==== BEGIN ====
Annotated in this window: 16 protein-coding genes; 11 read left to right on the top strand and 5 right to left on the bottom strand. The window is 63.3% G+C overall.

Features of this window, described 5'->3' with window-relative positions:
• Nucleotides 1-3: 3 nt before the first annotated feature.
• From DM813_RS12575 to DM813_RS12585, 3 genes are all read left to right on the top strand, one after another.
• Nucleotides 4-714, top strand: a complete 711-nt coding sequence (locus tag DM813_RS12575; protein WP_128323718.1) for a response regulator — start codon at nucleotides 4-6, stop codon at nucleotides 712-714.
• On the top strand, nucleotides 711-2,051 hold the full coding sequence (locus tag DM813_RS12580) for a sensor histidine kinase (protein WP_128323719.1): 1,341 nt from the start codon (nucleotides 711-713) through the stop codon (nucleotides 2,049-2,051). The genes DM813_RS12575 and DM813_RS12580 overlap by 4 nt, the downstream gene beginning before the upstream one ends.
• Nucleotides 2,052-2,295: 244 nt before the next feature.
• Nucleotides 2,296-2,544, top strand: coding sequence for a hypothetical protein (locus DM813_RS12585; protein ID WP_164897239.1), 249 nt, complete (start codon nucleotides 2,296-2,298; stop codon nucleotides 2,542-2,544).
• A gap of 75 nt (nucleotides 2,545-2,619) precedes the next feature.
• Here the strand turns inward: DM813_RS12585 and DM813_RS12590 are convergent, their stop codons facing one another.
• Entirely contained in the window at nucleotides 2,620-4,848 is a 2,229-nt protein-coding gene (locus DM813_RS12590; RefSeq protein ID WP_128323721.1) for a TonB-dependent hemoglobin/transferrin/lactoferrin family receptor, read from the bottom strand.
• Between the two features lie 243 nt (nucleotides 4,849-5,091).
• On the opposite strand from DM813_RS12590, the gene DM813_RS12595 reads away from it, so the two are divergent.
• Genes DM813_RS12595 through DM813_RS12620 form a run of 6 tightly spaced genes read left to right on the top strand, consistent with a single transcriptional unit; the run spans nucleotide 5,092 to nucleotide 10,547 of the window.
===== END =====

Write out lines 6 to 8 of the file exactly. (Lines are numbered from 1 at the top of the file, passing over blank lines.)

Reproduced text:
• On the top strand, nucleotides 711-2,051 hold the full coding sequence (locus tag DM813_RS12580) for a sensor histidine kinase (protein WP_128323719.1): 1,341 nt from the start codon (nucleotides 711-713) through the stop codon (nucleotides 2,049-2,051). The genes DM813_RS12575 and DM813_RS12580 overlap by 4 nt, the downstream gene beginning before the upstream one ends.
• Nucleotides 2,052-2,295: 244 nt before the next feature.
• Nucleotides 2,296-2,544, top strand: coding sequence for a hypothetical protein (locus DM813_RS12585; protein ID WP_164897239.1), 249 nt, complete (start codon nucleotides 2,296-2,298; stop codon nucleotides 2,542-2,544).